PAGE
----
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Autochthony belief (“that a country is owned by its first inhabitants”) can be an acceptable reason for claiming collective ownership of a territory and this claim can have negative consequences for newcomers. Children might reason that a place belongs to their in-group because “we” were here first and therefore have negative out-group attitudes. In three studies among Dutch majority group children (N = 879; Mage = 10.13 to 10.84, SD = 0.82 to 0.98; 49.7 to 54.5% girls), the expected negative association between autochthony beliefs and attitudes was found for different measures of ethnic attitudes, and was robust across gender, age, immigrant target group, ethnic identification, perceived multicultural education and classroom composition. Additionally, the association was especially strong among ethnic majority children who felt less at home in their own country but at the same time cared about being Dutch. It is concluded that a focus on autochthony belief makes a novel and relevant contribution to the intergroup developmental literature and to our limited understanding of children’s attitudes toward immigrant groups and newcomers more generally.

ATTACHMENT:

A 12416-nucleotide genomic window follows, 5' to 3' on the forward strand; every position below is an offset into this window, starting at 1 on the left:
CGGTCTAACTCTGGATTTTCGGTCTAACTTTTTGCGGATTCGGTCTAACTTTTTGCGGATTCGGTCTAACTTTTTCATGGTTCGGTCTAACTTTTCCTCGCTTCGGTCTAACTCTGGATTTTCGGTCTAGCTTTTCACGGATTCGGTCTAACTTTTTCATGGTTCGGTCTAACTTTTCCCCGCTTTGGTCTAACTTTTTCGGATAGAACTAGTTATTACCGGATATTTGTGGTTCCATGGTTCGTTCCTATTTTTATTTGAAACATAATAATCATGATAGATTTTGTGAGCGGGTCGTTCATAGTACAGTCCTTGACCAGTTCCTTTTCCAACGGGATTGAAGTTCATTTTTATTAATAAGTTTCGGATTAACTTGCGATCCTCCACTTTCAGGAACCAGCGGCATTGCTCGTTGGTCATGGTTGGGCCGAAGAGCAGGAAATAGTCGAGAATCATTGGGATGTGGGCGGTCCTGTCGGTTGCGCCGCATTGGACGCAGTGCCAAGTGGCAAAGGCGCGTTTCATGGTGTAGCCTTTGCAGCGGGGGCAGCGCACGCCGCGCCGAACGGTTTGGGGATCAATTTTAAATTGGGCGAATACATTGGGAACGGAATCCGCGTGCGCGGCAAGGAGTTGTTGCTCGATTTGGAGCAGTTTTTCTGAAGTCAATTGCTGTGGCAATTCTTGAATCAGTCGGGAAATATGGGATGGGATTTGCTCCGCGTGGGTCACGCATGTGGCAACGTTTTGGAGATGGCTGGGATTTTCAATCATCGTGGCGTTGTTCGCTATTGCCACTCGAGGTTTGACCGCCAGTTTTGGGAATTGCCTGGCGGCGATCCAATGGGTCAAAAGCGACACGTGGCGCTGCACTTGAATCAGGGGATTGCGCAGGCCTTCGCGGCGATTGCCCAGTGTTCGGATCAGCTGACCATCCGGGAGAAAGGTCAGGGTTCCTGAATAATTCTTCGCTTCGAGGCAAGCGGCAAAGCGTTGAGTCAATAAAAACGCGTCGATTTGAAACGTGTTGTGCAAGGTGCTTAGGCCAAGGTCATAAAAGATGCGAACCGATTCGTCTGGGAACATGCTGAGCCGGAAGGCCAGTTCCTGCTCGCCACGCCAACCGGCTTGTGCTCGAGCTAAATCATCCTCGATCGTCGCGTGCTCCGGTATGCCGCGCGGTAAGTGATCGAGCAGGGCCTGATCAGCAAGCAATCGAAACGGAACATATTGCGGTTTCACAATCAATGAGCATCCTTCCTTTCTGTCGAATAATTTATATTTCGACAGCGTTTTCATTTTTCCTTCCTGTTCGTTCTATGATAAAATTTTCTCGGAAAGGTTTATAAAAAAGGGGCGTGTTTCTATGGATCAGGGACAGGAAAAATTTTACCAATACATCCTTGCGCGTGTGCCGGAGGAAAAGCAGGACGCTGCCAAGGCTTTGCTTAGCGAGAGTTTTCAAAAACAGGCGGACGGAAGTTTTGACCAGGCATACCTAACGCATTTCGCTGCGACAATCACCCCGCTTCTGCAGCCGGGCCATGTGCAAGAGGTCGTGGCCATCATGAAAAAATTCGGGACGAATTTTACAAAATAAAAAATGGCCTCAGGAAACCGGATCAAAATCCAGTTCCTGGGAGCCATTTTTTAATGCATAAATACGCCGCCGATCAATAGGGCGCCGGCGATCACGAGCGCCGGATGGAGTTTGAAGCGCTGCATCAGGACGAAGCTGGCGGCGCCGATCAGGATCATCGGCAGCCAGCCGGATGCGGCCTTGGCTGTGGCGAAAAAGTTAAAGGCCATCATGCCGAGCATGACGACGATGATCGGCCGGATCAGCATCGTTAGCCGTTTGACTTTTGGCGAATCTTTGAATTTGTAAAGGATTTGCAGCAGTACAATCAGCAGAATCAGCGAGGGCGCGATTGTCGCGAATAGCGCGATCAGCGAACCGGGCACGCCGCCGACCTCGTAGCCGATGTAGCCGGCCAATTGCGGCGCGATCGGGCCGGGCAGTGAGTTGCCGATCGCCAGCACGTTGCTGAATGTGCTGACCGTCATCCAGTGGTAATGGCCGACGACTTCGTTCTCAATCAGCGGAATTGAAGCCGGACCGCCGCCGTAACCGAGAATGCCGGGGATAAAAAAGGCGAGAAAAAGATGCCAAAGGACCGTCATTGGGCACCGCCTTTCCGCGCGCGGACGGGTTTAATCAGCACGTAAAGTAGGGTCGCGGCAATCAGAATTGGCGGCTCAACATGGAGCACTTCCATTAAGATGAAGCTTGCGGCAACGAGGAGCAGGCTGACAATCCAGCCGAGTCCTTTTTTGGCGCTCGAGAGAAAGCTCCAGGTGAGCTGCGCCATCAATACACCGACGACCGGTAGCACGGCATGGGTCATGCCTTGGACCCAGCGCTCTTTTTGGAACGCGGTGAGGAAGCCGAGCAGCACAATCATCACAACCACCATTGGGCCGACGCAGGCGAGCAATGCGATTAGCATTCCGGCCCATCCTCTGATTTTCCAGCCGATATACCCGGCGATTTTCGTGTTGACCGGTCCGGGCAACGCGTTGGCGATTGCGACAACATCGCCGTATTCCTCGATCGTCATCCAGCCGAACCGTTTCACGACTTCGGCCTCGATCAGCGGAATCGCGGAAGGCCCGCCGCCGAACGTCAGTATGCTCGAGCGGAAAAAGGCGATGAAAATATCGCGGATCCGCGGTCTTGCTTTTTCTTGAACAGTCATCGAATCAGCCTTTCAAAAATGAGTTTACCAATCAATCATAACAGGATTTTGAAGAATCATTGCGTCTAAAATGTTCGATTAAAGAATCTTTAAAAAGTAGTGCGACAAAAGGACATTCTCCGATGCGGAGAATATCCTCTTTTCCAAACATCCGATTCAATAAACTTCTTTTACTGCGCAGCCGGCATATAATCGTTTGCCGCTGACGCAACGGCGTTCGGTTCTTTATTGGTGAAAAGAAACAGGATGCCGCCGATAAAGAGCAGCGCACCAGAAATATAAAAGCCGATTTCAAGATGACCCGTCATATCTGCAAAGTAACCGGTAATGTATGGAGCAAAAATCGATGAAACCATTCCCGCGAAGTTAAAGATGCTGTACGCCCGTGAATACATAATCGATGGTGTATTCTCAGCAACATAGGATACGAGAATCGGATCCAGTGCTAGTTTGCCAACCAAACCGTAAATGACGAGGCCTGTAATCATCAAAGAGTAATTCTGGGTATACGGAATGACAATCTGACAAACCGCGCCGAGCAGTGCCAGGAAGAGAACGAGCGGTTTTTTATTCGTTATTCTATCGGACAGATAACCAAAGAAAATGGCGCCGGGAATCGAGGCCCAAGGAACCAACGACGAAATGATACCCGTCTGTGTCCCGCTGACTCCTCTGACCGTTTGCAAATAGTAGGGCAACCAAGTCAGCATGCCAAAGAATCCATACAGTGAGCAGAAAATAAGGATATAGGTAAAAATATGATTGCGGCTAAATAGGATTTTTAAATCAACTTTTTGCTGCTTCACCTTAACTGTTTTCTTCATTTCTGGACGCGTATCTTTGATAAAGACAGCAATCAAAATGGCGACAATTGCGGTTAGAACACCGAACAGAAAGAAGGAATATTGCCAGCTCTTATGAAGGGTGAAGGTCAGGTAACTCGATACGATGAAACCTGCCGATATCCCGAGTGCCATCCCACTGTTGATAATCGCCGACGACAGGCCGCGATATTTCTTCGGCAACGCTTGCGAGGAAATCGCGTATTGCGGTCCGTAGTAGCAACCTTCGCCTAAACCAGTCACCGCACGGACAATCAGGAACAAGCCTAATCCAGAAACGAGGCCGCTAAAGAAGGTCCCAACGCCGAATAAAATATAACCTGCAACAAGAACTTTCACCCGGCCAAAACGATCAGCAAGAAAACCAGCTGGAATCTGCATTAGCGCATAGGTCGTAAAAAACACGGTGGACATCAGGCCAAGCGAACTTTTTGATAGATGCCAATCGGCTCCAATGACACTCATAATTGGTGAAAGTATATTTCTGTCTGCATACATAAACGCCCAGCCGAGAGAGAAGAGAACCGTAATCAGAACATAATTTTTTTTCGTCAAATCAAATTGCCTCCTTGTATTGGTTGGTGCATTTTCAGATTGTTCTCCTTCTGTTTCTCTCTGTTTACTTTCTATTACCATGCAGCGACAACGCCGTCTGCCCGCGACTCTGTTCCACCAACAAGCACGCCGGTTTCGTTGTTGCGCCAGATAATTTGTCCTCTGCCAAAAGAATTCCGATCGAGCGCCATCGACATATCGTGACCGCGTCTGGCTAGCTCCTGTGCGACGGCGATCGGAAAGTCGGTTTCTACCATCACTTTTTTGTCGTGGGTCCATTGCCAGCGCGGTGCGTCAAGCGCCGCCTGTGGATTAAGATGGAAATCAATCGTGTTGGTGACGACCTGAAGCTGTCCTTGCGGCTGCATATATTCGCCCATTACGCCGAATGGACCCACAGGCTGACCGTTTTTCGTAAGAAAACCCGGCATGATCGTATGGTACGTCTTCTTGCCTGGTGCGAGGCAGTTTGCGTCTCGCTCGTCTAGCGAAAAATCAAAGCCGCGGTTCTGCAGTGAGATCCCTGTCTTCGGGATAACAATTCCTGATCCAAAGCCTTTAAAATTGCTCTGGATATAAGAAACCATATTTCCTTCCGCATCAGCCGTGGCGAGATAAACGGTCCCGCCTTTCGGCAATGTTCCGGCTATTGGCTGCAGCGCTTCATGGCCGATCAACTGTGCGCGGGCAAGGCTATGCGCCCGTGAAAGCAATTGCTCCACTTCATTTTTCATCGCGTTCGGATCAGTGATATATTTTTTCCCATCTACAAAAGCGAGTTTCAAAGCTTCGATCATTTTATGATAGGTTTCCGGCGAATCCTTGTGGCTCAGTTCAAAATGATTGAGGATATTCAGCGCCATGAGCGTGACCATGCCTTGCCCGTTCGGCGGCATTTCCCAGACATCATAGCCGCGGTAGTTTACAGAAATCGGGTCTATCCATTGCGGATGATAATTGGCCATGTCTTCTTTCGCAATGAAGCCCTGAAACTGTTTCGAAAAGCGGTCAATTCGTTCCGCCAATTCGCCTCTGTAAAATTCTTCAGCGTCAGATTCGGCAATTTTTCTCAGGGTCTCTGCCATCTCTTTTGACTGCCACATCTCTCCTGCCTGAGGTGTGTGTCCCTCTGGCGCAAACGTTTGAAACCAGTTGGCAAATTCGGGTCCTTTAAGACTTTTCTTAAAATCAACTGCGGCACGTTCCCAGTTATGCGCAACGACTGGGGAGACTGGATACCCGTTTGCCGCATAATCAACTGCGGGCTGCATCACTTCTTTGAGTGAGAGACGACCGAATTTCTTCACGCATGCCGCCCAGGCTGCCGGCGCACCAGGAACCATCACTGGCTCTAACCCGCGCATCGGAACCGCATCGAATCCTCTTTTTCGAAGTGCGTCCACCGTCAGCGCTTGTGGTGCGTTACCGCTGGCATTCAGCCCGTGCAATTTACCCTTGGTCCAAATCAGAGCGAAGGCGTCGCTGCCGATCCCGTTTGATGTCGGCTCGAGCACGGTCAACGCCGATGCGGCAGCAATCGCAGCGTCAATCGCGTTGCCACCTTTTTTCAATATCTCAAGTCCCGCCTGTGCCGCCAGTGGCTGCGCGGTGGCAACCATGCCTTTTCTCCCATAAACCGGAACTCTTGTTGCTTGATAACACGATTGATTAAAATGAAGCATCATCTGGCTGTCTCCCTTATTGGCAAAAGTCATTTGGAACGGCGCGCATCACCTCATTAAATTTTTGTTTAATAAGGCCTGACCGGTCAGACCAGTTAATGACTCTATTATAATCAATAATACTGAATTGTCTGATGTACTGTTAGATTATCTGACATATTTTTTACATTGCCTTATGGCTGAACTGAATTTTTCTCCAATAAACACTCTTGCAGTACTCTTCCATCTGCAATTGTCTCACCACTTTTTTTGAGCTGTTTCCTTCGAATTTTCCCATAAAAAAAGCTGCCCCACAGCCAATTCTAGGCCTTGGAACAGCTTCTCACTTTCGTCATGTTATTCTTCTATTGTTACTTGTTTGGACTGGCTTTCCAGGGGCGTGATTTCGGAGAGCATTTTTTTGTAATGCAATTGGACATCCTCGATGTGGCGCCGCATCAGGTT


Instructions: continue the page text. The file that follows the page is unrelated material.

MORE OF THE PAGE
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- Being here First: Ethnic Majority Children’s Autochthony Beliefs and Attitudes toward Immigrants
- Springer US
Journal of Youth and Adolescence
A Multidisciplinary Research Publication
Print ISSN: 0047-2891
Elektronisch ISSN: 1573-6601